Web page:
LIFE, even for beautiful I film stars, does not always run smoothly. Susan George waded through the ankle-deep carpet in her Buckinghamshire living room waving a piece of paper and recounting a tale familiar to us all.
“Look at this,” she says. “The postman left this note today saying he tried to deliver a parcel, but I wasn’t in – when I was. Now the Post Office say they’ve no record of a parcel for me.”
“I don’t mind about the coat, it’s insured,” she goes on, “but I do care about a scrap-book also lost in the parcel. That’s irreplaceable. It just hasn’t been my week. Last night I lost a diamond ring and a couple of days ago a magazine journalist came and attacked me from start to finish.
“He said: ‘You’ve made 20 movies and I get the impression you don’t mind taking your clothes off any old time.’ He went on and on about Straw Dogs (in which Susan played Dustin Hoffman’s wayward wife) and then said he hadn’t seen it! After asking why some bits of my hair were a different colour from the other bits he called me a loose woman!
“I said: ‘Flirtatious maybe; loose, certainly not!’ His tape recorder broke down right after this and I said it was probably striking in protest against his hostile statements. I am very vulnerable as I am open and honest and I hope journalists will be the same, but facts get twisted so I rarely give interviews now.”
Now 27, she has a rather disarming child-like candour and innocence despite a decade in films, mostly playing man-eating nymphets.
Even her taste in food is of the nursery variety: sausages and mash and baked beans on toast are hot favourites. “And I love junk food like chip butties and sugar sandwiches made with white bread. I could easily out-eat any man any day of the week.”
Lithe of hip, her outfits are generally infinite permutations on a trouser theme. A bit of a swashbuckler, with an instinctive flair for what is suitable, her current fad is for cashmere sweaters, tight cord pants and gold cowboy boots – “my total delight.”
Back in 1968, a too sophisticated outfit worn to the audition for the title role in Twinky opposite Charles Bronson, got Susan crossed off the director’s list as “too old” – at 17! “I was desperate for the part so I went back under an assumed name dressed in a school uniform with white knee socks and sandals -and got it!”
Despite her Calamity Jane appearance, Susan admits to being a great romantic at heart. “I loved the 1850 clothes I wore in Mandingo – all ringlets, snoods and pantaloons. I would love to have been around them, just showing a bit of ankle. I still have the nightdress I wore in the film, which was originally made for Lillian Gish.”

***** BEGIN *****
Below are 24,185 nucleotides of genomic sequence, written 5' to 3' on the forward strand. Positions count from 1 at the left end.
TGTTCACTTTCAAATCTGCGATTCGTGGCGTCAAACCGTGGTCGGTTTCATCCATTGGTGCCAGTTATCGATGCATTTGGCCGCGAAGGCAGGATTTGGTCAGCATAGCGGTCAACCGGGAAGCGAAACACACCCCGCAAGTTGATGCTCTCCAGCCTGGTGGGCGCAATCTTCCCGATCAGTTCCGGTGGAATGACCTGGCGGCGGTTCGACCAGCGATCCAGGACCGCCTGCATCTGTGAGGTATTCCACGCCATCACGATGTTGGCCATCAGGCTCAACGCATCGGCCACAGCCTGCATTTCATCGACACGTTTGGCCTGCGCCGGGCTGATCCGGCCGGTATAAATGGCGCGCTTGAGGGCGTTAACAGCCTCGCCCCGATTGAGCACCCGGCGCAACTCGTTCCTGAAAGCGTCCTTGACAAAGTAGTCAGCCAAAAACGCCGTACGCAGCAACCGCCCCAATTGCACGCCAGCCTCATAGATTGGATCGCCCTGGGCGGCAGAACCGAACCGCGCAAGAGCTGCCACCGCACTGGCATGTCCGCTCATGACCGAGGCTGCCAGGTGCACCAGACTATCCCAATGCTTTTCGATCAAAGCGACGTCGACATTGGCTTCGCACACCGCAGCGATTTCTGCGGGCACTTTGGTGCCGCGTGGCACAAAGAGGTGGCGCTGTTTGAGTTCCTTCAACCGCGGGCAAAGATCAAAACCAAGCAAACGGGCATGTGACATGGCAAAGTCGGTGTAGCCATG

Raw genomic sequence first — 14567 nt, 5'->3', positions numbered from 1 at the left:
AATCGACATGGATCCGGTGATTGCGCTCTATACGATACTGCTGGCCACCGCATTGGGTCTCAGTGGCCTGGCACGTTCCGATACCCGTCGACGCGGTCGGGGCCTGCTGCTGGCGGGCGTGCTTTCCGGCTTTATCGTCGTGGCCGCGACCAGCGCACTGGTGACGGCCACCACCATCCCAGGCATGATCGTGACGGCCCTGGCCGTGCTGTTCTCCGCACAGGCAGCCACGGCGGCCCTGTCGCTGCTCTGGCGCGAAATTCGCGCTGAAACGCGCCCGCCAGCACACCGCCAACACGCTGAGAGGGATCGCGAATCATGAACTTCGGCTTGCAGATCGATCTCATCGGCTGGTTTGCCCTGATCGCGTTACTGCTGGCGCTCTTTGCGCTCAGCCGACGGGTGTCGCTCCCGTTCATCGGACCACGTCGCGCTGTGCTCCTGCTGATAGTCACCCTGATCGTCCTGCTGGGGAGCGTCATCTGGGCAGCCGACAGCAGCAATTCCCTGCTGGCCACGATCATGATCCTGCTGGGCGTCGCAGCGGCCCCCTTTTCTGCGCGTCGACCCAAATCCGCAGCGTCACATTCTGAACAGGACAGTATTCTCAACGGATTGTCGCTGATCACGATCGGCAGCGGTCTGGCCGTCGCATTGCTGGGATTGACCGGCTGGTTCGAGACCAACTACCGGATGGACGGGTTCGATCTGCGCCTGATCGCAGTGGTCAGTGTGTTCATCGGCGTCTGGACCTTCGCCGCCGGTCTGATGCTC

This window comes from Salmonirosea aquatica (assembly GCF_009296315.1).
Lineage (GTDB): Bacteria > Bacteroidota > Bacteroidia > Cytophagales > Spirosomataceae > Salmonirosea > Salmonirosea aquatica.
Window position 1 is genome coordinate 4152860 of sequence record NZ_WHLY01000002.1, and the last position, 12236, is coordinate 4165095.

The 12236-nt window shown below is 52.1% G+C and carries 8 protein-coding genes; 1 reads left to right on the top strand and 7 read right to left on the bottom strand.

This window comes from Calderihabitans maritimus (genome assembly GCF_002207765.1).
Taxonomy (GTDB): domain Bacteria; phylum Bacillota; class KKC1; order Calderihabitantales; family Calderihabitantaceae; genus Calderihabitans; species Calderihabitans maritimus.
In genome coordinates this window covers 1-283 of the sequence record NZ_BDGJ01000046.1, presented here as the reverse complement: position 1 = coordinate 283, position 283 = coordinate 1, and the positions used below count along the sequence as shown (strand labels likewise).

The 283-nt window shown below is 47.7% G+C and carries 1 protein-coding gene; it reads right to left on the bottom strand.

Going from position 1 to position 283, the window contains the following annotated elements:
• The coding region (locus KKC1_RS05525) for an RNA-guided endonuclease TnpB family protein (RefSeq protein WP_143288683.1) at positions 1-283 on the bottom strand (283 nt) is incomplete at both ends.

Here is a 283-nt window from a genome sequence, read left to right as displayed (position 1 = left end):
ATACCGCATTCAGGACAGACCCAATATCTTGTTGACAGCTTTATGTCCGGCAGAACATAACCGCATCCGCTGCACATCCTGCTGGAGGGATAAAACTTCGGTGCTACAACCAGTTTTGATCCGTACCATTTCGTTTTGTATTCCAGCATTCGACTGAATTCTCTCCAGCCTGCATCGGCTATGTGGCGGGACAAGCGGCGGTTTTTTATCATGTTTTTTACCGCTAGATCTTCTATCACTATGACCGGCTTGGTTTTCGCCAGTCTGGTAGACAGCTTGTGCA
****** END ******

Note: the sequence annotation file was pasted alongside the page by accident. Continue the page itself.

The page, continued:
Off screen, she loves the slightly jokey clothes which, in London, can only be found in off-beat shops such as Ace in the King’s Road and the Kensington Antique Market. A velvet pants and waistcoat outfit, sporting puce velvet orchid embroidery, is brought out, to be worn later that night on a TV quiz show. The four-poster is soon covered with a glittering panoply of chiffon and sequinned evening tops, to be matched with compatible trousers.
A platoon of gold and silver evening boots muster for duty. Looking incongruously like a sow’s ear among silk purses – a baggy old grey cashmere “sweat shirt” is thrown into the finery -“This is my favourite top, but I don’t know what will go first, it or me.” Comfort generally wins over glamour.
Susan has a rather Jekyll and Hyde attitude to dresses – only feeling comfortable in them “when there’s a full moon and Bill Gibb on the label”.
She says: “My best friend Twiggy is a great dresser and wonderful at putting things together, but I will go almost anywhere in pants, leg warmers, sweater and satin bomber jacket, with a mink coat over the lot.”
She is understandably touchy about the subject of her much-publicised love affair and eventual break-up with singer Jack Jones. She has written some ballads about “feelings people can identify with”, and plans are afoot for her to make an album. She is keen to record that the inspirations to write songs didn’t come from her affair with Jones.
Next week, after a visit to “my dolls house in the Hollywood Hills”, Susan starts on Contasion with Maximilian Schell – yet another film dealing with the current obsession with reincarnation.
In June she goes to Paris to start work on a whodunit for director Claude Chabrol. “I play a very glamorous, Coco Chanel type. I wear beautiful clothes.”
If clothes be influence, could this be the end of the sexy-trouser-clad hoyden and the emergence of Susan George, sophisticated lady?
Certainly not yet. She has just remembered a recent addition to her wardrobe. “Perhaps I have regressed to childhood, having just acquired the adorable pyjamas my sister wore when she was 12. They are flannel with squirrels on the pockets.. Of course, they’re up to the knees on me . . .”
SUSAN GEORGE’S latest film, Tomorrow Never Comes, an Anglo-Canadian production starring Oliver Reed, opens in London on March 2.